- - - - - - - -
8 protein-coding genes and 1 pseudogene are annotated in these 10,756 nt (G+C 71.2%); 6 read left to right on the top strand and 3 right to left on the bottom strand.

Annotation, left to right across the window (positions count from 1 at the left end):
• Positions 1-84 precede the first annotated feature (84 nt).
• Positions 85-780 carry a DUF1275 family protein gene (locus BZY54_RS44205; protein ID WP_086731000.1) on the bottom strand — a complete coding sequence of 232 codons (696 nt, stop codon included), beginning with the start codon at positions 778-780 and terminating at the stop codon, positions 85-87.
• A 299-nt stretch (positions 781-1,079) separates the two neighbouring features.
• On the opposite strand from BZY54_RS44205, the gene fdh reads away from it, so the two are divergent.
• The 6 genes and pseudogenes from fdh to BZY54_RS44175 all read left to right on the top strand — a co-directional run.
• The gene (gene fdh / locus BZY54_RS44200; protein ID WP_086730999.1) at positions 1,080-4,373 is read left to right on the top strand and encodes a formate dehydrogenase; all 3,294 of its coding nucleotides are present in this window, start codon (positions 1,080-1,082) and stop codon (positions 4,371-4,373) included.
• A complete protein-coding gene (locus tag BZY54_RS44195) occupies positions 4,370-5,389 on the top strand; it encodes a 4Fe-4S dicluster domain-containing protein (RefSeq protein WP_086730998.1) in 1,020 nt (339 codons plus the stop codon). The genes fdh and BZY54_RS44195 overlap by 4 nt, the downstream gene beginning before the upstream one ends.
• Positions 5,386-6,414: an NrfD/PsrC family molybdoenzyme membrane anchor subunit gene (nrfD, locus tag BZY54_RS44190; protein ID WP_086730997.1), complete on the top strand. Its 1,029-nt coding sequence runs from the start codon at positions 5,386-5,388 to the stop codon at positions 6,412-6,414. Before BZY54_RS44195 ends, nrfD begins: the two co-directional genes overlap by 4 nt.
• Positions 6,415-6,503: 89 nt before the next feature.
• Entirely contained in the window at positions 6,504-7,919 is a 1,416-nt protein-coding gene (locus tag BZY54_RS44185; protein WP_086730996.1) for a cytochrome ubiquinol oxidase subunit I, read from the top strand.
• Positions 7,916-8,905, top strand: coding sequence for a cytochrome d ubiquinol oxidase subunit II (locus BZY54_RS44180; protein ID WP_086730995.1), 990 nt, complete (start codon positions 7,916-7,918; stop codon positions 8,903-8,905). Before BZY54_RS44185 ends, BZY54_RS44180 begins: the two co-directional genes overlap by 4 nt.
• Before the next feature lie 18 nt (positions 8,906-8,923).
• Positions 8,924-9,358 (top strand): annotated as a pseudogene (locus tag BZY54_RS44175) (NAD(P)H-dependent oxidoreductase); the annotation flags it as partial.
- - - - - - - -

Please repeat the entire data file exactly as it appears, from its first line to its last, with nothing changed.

8 protein-coding genes and 1 pseudogene are annotated in these 10,756 nt (G+C 71.2%); 6 read left to right on the top strand and 3 right to left on the bottom strand.

Annotation, left to right across the window (positions count from 1 at the left end):
• Positions 1-84 precede the first annotated feature (84 nt).
• Positions 85-780 carry a DUF1275 family protein gene (locus BZY54_RS44205; protein ID WP_086731000.1) on the bottom strand — a complete coding sequence of 232 codons (696 nt, stop codon included), beginning with the start codon at positions 778-780 and terminating at the stop codon, positions 85-87.
• A 299-nt stretch (positions 781-1,079) separates the two neighbouring features.
• On the opposite strand from BZY54_RS44205, the gene fdh reads away from it, so the two are divergent.
• The 6 genes and pseudogenes from fdh to BZY54_RS44175 all read left to right on the top strand — a co-directional run.
• The gene (gene fdh / locus BZY54_RS44200; protein ID WP_086730999.1) at positions 1,080-4,373 is read left to right on the top strand and encodes a formate dehydrogenase; all 3,294 of its coding nucleotides are present in this window, start codon (positions 1,080-1,082) and stop codon (positions 4,371-4,373) included.
• A complete protein-coding gene (locus tag BZY54_RS44195) occupies positions 4,370-5,389 on the top strand; it encodes a 4Fe-4S dicluster domain-containing protein (RefSeq protein WP_086730998.1) in 1,020 nt (339 codons plus the stop codon). The genes fdh and BZY54_RS44195 overlap by 4 nt, the downstream gene beginning before the upstream one ends.
• Positions 5,386-6,414: an NrfD/PsrC family molybdoenzyme membrane anchor subunit gene (nrfD, locus tag BZY54_RS44190; protein ID WP_086730997.1), complete on the top strand. Its 1,029-nt coding sequence runs from the start codon at positions 5,386-5,388 to the stop codon at positions 6,412-6,414. Before BZY54_RS44195 ends, nrfD begins: the two co-directional genes overlap by 4 nt.
• Positions 6,415-6,503: 89 nt before the next feature.
• Entirely contained in the window at positions 6,504-7,919 is a 1,416-nt protein-coding gene (locus tag BZY54_RS44185; protein WP_086730996.1) for a cytochrome ubiquinol oxidase subunit I, read from the top strand.
• Positions 7,916-8,905, top strand: coding sequence for a cytochrome d ubiquinol oxidase subunit II (locus BZY54_RS44180; protein ID WP_086730995.1), 990 nt, complete (start codon positions 7,916-7,918; stop codon positions 8,903-8,905). Before BZY54_RS44185 ends, BZY54_RS44180 begins: the two co-directional genes overlap by 4 nt.
• Before the next feature lie 18 nt (positions 8,906-8,923).
• Positions 8,924-9,358 (top strand): annotated as a pseudogene (locus tag BZY54_RS44175) (NAD(P)H-dependent oxidoreductase); the annotation flags it as partial.